Re: Daguerreotypes again

From: Etienne Garbaux ^lt;[email protected]>
Date: 08/23/04-09:03:00 AM Z
Message-id: <p05210601bd4fad273790@[192.168.1.100]>

> It seems that there are those who HAVE learned the Dag process on
> their own, although I would never ever ever even think of beginning to
> deal with mercury without consulting with multiple professionals on
> this. Perhaps someone can confirm or deny this, but I have heard that
> the phrase (and character of) the "Mad Hatter" came about because
> there once was a day when men's top hapts were made to shine
> with.....guess what.....mercury......and they eventually went insane
> (for lack of any actual diagnoses).

According to the (US) National Institutes of Health, a mercuric nitrate
bath was used to shape the felt:

http://www.nih.gov/od/ors/ds/nomercury/

Of course, one needs to be aware of the hazards involved in handling
mercury and halide (iodine, bromine, chlorine) vapors, and be
comfortable about dealing with them. With a little thought, it is not
very difficult to protect oneself from them. Preventing release to the
rest of nature, which is much more of an issue now than when I learned
the Daguerrotype process, is substantially more difficult.

Once one is comfortable with this part of it ("Other than that, Mrs.
Lincoln, how was the play?"), learning (and even mastering) the process
is not, in my opinion, difficult. I assume that the alt-process worker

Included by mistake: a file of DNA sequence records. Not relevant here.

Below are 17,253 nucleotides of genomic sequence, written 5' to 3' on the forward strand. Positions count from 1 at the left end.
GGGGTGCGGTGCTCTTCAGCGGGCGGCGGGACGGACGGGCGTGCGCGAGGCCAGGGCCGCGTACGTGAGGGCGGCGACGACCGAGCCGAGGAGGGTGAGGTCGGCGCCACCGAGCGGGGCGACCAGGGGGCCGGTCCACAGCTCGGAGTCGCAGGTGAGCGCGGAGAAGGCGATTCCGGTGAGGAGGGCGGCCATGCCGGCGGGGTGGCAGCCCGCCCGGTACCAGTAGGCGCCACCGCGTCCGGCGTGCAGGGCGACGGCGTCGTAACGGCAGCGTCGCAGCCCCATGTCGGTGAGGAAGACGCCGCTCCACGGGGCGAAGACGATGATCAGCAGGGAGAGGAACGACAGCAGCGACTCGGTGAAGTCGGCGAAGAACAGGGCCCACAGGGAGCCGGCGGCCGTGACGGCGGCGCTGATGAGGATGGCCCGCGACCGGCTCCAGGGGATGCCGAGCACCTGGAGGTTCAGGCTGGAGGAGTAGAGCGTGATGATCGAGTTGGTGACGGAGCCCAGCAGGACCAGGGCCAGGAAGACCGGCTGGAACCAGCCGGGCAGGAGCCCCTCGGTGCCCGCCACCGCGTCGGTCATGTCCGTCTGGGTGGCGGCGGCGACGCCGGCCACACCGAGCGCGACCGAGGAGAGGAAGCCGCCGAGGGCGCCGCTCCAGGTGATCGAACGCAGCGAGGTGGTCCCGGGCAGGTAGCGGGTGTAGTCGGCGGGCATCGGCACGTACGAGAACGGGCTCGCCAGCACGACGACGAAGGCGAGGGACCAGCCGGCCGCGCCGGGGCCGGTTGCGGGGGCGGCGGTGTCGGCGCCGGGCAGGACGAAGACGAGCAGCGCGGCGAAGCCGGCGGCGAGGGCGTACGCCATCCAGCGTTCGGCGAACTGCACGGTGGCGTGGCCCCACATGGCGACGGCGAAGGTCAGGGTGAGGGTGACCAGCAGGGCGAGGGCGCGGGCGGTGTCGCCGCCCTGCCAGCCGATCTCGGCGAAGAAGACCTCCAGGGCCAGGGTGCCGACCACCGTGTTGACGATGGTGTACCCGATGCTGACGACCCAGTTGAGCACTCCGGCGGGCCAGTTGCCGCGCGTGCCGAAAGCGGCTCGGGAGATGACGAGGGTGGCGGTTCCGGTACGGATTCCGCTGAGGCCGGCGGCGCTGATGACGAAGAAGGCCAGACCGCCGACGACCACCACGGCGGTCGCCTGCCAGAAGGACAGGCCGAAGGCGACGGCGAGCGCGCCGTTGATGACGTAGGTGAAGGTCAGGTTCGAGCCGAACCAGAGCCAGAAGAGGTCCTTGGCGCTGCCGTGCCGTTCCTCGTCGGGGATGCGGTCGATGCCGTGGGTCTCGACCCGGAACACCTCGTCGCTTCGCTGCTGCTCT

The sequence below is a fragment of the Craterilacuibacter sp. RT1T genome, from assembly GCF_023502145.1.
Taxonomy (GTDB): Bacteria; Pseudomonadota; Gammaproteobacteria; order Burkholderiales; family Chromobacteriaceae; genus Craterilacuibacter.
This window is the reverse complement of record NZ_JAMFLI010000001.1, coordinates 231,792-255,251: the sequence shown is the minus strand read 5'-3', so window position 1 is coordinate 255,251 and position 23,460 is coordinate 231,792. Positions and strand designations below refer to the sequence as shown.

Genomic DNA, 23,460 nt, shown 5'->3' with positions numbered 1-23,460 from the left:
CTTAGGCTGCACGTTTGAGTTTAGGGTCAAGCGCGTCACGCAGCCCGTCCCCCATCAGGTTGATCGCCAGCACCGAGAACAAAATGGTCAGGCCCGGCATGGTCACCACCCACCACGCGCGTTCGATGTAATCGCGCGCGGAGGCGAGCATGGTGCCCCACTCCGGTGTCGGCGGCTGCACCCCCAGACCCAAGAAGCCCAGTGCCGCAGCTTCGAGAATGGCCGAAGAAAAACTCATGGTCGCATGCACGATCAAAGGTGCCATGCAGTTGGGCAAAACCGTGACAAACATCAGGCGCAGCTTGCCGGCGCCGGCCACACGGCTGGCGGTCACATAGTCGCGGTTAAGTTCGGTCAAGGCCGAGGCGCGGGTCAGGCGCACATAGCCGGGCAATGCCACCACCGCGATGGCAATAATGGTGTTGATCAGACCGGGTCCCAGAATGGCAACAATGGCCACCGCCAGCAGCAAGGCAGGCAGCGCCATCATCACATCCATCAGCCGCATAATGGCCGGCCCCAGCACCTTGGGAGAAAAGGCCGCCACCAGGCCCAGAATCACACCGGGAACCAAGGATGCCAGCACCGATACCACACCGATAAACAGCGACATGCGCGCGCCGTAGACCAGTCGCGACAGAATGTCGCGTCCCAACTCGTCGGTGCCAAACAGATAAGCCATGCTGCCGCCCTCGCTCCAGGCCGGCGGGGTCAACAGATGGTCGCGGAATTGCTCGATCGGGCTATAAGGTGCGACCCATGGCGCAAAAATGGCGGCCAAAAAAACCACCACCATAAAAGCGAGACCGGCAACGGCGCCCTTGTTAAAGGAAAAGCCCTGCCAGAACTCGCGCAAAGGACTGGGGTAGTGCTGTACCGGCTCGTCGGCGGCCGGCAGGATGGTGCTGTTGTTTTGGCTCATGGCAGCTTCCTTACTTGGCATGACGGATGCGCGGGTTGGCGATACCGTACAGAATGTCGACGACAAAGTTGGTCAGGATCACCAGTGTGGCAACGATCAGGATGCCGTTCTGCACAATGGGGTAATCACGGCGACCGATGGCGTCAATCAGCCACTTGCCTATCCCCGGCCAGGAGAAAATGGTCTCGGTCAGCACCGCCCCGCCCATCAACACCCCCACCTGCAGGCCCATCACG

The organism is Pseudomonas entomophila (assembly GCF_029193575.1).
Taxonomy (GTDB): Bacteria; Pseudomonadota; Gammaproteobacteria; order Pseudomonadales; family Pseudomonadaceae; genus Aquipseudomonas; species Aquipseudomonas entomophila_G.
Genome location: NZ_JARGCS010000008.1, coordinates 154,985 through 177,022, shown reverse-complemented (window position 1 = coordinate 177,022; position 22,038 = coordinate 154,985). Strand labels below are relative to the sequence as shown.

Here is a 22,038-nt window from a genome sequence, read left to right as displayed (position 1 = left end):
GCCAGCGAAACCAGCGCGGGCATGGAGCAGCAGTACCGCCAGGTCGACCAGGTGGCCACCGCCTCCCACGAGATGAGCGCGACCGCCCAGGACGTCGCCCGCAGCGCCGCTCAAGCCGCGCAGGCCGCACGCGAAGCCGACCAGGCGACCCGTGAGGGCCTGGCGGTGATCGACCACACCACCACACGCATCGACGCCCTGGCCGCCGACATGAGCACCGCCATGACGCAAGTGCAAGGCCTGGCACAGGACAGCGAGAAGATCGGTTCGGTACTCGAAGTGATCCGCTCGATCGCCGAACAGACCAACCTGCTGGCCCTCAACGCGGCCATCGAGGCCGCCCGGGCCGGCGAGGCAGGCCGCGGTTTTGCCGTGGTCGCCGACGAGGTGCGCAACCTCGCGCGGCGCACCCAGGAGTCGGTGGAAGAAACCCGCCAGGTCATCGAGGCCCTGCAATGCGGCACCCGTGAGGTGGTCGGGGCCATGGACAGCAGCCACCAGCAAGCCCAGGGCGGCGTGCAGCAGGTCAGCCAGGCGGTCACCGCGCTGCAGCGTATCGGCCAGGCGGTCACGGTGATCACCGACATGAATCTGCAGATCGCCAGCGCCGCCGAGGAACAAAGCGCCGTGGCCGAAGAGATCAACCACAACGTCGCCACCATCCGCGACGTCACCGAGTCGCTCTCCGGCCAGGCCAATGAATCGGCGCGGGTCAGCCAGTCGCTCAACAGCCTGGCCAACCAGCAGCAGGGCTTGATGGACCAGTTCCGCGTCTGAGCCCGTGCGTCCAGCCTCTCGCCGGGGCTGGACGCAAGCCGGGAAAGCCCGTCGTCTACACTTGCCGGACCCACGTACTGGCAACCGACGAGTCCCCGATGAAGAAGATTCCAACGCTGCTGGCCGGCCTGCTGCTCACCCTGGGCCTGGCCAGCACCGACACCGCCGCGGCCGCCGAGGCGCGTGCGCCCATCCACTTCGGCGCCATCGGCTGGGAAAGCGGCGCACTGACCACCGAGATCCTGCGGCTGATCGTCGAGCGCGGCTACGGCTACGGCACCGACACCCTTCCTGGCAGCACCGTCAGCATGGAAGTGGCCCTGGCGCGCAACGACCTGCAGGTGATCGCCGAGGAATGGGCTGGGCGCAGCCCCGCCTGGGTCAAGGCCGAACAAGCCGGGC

is experimentally inclined, and hopefully capable of being methodical.
As to "How polished does the plate need to be," one quickly learns that
whatever polishing one has done before the question is asked is just a
start. I wasn't fooling when I said Hubble-mirror finish. Yes, someone
can show you a good plate and give you tips on polishing methods, but
looking in metal polishing references (including Dag instructions) for
tips and looking at the plate with a powerful magnifier are all that
the experimentally-inclined worker needs. Similarly, metalworkers have
for several centuries been tempering steel after hardening by heating
until a surface film develops to colors such as "pale straw," "straw,"
"dark straw," "pale blue," "indigo," etc. Sure, someone can show you a
"proper straw" plate, but you don't really need this. With the first
plate, the new worker shoots for "straw" as best as (s)he can, and sees
what happens. The next two times, (s)he shoots for "pale straw" and
"dark straw," and sees which improves things. By the 5th or 6th plate,
(s)he'll have a pretty good handle on it. If not, it means process
control is otherwise poor and (s)he needs to achieve consistency before
practicing the dag.

Just my view. YMMV.

Best regards,

etienne
Received on Mon Aug 23 09:05:57 2004

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